NZ team returning from Japan

New Zealand's Fire Service Urban Search and Rescue team is returning from earthquake and tsunami ravaged Japan tomorrow.

Fire Service national commander Mike Hall said the team has been working with international and Japanese searchers in the Minamisanriku area, about 200km north of Tokyo.

"Sadly, the situation is such that we consider there is little further practical assistance we are able to provide in terms of search and rescue," he said.

"We have discussed our decision with the Japanese officials.

"It is now a week since the tsunami, the weather is very cold, and our assessment is that there is little chance of finding people in this area alive. The Japanese will continue with the emergency effort. This is not an easy decision to make but the search and rescue skills of our team are no longer best suited to Japan's needs," Mr Hall said.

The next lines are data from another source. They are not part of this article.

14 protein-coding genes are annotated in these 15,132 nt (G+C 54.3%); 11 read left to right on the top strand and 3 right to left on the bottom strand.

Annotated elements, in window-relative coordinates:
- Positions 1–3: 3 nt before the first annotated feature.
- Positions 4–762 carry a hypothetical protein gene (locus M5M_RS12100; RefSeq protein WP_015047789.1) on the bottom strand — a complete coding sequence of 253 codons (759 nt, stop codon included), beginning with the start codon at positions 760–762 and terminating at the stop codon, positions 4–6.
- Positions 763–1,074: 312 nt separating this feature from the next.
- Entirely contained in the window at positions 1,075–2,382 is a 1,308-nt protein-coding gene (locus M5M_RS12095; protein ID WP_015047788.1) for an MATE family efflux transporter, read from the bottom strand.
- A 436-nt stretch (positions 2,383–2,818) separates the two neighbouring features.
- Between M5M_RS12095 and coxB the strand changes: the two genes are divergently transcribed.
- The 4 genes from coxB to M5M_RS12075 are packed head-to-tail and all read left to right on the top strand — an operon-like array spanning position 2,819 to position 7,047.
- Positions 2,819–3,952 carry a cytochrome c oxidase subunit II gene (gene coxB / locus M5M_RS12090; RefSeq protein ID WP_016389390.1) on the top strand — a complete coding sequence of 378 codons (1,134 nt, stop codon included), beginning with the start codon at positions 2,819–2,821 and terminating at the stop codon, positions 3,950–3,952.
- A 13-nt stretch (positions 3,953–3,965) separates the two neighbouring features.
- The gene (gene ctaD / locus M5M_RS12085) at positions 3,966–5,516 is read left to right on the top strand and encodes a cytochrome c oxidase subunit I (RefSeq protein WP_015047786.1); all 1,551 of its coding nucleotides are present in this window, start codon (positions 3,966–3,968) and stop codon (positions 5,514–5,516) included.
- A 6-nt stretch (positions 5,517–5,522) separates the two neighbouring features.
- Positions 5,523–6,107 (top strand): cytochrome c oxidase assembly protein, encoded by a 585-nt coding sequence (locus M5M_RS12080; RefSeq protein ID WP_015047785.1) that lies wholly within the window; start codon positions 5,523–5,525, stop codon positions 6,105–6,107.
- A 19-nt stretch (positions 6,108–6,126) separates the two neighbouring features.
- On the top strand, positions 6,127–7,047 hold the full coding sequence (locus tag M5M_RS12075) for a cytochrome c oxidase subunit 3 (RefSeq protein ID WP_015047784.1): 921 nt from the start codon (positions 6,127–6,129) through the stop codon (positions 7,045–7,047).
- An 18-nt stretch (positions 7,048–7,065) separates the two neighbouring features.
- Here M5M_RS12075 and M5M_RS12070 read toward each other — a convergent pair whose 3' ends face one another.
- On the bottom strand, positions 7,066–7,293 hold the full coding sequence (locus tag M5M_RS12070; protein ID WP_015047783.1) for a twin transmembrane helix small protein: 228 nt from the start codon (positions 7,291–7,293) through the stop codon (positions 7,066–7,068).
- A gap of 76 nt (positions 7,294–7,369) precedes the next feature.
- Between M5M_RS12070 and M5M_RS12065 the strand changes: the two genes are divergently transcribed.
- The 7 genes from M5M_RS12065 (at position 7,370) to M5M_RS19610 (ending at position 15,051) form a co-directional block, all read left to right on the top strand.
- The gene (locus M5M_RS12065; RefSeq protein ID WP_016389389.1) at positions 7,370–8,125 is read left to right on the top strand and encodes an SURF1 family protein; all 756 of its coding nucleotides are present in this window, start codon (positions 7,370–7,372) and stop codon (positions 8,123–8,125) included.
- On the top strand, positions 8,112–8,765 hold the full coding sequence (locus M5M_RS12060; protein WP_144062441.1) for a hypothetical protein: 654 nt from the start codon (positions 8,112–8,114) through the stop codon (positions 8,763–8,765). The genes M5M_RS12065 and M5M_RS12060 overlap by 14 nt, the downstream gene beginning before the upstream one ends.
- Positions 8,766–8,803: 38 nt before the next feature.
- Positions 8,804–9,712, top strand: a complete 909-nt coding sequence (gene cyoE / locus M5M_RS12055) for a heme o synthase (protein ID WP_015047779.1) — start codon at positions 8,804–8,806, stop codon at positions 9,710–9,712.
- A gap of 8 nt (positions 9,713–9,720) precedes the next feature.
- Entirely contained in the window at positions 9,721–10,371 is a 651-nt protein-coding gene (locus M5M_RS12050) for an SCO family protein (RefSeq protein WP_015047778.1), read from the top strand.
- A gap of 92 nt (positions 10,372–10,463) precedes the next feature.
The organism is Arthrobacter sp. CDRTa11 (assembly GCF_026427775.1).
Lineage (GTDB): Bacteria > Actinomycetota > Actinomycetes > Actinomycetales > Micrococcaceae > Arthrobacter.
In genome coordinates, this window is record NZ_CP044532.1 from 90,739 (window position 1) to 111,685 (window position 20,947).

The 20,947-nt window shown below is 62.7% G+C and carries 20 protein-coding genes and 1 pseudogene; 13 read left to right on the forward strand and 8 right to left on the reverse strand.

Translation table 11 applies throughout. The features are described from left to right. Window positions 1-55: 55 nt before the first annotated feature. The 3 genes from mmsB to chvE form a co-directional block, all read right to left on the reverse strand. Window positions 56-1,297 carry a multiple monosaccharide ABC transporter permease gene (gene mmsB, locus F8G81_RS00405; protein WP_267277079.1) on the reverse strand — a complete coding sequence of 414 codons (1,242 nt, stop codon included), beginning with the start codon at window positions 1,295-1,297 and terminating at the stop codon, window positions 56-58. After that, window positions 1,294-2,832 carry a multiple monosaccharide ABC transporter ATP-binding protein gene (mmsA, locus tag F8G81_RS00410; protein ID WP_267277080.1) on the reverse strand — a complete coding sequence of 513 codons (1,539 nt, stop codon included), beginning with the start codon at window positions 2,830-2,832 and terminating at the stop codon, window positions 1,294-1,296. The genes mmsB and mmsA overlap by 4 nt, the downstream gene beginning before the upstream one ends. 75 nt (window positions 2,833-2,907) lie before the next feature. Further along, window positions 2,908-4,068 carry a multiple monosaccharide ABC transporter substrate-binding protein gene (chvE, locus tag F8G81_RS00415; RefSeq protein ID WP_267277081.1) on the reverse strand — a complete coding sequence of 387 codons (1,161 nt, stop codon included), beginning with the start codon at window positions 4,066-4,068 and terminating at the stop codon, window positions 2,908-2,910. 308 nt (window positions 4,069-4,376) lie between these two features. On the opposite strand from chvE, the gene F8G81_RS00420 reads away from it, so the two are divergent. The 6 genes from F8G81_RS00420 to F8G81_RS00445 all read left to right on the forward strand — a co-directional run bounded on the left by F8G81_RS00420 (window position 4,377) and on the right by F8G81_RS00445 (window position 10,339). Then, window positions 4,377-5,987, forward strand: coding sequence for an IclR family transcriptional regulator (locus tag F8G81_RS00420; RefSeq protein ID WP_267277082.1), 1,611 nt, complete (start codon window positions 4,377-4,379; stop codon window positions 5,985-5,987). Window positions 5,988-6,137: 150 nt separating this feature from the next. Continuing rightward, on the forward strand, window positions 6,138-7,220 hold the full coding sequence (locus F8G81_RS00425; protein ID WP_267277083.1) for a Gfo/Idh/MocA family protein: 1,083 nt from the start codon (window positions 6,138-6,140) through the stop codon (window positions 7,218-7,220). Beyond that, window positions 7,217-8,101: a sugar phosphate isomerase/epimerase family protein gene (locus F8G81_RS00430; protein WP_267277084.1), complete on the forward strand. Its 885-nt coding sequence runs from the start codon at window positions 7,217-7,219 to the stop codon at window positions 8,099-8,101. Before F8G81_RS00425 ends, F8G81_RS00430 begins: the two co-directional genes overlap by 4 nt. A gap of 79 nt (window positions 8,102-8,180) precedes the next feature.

Team leader and Fire Service national manager special operations Jim Stuart-Black said Japan had the resources needed to carry out the work.

"We are leaving with some sadness because we understand the challenges that are ahead of the families and emergency services."

He said the team was in good spirits and looking forward to spending time with their families.

Search and rescue teams from several other countries, including the United Kingdom, the United States, Switzerland, Germany and Australia have also completed their rescue missions.

Today the number of people confirmed as dead or listed as missing by Japan's national police agency topped 18,000, eight days after the massive earthquake and tsunami struck.

There were fears of a far higher death toll from the disaster that wiped out vast residential areas along the Pacific coast of northern Honshu island.

The national police agency said 7197 people had been confirmed dead and 10,905 officially listed as missing - a total of 18,102 - as a result of the March 11 catastrophe.

Hopes of finding many more survivors amid the rubble have diminished amid a cold snap that has hit Japan's northeast, covering much of the disaster area in snow earlier this week.


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